Saturday, May 29, 2010

The Sheikh as a Hero - Liz Fielding



The Sheikh, as hero, burst onto feminine consciousness when, in 1919, E M Hull’s bestselling novel, The Sheik seized the imagination of a generation of women.

Sheik Ahmed ben Hassan is portrayed as the archetypal alpha male. Commanding, driven, set apart from society by his role as leader. Putting himself outside of civilisation when he kidnaps the boyish, aristocratic English girl, Diana Mayo – a symbol of everything he most hates -- raping her, keeping her his prisoner.

What then, for the millions of women who were swept away by Hull’s book, could possibly be the attraction in this character? What was the power of The Sheik?

At the beginning of the twenty century society deemed that sex was something that “nice” women did out of duty, on their back, with their eyes closed and the light off. In The Sheik, Hull gave them – without ever lifting the tent flap -- the fantasy of the forbidden; guiltless, white-hot sex. Diana struggles, screams, declares she would kill herself if Sheik Ahmed had not taken her pistol and, having resisted with every fibre of her being, she is morally off the hook, free from the censure of society. And what happens next, of course, is that the stunningly virile Sheik Ahmed awakens the sensuality in this almost asexual young woman, but awakens it for him alone.

Sheik Ahmed never admits to feeling anything for Diana. Only when she is kidnapped by his enemy does he reveal the strength of his passion, putting his life on the line to save her. Only in delirium, hovering between life and death, are his feelings revealed and, all but destroyed by what he’s done to her, it is Diana who redeems him with her love.

It’s a powerful story and one that romance writers have been revisiting ever since; the Greek ship owner, the ruthless Sicilian, the Italian count are versions of “The Sheik” in an Armani suit. Powerful men brought to their knees by love. Yet of all these mythic heroes, the Sheikh alone carries an air of mystery and romance that was once the prerogative of royalty, the rich.

He is different. Exotic in manner and in dress. Unfathomable. Not just able to live in the desert, but most happy in its empty spaces. Even though the Sheikh may own a penthouse, wear fine broadcloth when the occasion demands, he retains the aura of man not just in command of, but at one with his environment. He is the cowboy in robes and when danger threatens, his strength and protection are absolute.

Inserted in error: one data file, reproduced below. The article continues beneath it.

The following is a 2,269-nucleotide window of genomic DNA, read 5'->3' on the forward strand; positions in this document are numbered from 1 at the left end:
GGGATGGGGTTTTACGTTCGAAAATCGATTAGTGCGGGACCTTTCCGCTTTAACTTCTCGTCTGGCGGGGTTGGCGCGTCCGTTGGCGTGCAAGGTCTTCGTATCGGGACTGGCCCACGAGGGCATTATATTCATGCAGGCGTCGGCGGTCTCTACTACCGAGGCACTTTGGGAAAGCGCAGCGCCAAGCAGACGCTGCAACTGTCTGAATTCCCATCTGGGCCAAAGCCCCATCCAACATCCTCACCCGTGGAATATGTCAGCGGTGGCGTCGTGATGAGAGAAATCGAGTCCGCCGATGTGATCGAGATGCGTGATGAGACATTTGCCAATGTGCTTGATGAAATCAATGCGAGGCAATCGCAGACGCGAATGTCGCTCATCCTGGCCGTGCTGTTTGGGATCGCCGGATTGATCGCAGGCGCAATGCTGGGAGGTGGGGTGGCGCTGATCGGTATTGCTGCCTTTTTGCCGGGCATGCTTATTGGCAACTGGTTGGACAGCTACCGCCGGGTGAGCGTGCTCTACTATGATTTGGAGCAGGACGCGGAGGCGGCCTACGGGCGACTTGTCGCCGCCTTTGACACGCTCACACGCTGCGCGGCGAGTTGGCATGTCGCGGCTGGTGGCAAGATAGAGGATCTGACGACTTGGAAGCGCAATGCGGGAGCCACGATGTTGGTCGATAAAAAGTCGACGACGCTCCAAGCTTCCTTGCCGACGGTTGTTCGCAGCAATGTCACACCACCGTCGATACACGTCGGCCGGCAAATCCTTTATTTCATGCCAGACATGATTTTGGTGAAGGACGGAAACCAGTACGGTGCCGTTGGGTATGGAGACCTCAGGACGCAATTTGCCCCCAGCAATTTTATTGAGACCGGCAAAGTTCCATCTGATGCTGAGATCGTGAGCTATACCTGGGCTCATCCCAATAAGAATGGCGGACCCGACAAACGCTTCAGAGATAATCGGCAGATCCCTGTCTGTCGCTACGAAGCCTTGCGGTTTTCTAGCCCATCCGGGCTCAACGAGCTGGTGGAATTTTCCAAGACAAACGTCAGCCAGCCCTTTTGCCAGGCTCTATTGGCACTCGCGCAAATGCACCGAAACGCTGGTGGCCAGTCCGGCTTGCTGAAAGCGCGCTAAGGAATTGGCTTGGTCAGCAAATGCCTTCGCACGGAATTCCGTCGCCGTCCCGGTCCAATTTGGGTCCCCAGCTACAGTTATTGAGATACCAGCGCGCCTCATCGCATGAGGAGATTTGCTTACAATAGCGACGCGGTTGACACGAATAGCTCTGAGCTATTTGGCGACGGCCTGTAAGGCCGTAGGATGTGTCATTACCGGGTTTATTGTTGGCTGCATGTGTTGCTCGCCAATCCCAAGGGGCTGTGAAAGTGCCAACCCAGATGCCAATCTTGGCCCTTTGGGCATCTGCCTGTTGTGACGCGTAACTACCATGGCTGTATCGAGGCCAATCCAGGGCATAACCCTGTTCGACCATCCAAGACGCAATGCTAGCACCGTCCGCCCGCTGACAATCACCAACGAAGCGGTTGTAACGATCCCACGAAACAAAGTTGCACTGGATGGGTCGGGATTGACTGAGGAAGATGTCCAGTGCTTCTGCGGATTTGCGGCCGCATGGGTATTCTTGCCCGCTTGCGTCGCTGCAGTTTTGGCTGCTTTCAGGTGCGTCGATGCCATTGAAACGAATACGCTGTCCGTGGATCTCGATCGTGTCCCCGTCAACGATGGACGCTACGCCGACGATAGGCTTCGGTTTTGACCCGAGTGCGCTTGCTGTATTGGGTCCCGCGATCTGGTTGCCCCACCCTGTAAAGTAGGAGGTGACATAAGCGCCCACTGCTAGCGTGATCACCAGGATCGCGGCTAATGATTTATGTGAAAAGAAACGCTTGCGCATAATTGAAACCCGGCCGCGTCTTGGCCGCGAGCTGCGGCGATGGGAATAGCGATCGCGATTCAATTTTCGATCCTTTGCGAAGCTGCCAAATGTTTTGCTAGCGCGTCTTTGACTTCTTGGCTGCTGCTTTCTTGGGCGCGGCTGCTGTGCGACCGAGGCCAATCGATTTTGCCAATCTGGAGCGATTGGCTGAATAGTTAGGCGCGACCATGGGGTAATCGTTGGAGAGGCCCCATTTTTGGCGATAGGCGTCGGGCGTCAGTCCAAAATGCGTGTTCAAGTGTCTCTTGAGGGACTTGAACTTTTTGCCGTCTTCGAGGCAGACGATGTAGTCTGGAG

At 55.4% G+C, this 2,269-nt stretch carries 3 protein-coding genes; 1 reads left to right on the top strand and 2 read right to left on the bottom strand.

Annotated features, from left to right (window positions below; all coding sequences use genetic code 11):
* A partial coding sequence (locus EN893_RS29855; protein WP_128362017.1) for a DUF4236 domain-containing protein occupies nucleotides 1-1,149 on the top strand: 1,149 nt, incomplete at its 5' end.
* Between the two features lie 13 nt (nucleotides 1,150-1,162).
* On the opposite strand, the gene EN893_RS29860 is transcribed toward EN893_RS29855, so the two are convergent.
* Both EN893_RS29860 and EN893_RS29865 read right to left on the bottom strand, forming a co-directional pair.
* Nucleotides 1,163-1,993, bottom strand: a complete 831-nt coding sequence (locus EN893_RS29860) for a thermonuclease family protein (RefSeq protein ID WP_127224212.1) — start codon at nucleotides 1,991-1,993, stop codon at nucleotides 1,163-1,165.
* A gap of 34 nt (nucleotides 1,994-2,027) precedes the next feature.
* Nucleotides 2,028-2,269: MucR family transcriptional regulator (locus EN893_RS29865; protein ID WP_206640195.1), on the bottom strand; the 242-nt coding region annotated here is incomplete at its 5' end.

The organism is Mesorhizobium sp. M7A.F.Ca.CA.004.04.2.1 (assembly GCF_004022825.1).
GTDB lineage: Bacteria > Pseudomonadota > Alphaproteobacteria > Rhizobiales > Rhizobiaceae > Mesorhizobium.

These are the characteristics that make him, still, a powerful, a compelling hero in the romance genre.

I have had two Sheikh stories published – with two more in production. In my first, HIS DESERT ROSE, published in 2000, I took as my model the classic story. When Prince Hassan al Rachid kidnaps beautiful international journalist Rose Fenton, she shows all the spirit of Diana Mayo, even attempts escape. But Prince Hassan’s motives are political, and Rose has her own agenda. It’s his story that she wants and by kidnapping her, concealing her at his desert oasis, he has played straight into her hands. Despite the fact that this is a complete switch on E M Hull’s The Sheik, as with the beginning, the end has echoes of the original. Hassan kidnaps her, but then Rose, in enslaving him, becomes the hero of her own story.

And that, I suspect, is the secret of the Sheikh romance. The heroine has to be as strong as the hero. Not necessarily one of those feisty females, who gives as good as she gets, but a woman who is strong to the core. Lucy Forrester, the heroine of THE SHEIKH’S GUARDED HEART, is not, at first glance, strong. Her entire life has been dictated by the whims of others and yet, when confronted by difficult choices she never hesitates to do what is right. Even confronted with treachery and betrayal, her only thought is of the innocent. It’s a thought that nearly costs Lucy her life.

Sheikh Hanif al-Khatib, a man mired in guilt and grief, who has put himself out of society, exiling himself in the desert, rescues her in a classic “sheikh” moment, lifting her onto his horse, carrying her away from danger. But this is the twenty-first century and he’s still holding her, keeping her safe, on the helicopter he summons to ferry her to the nearest hospital. At this point he should be able to walk away, hero stuff done. Except that she’s alone, with no one to take care of her and honour demands more.

The hero is, once again, held captive by the heroine, who as her wounds heal, sets about healing his soul.

And, yes, she enslaves him.

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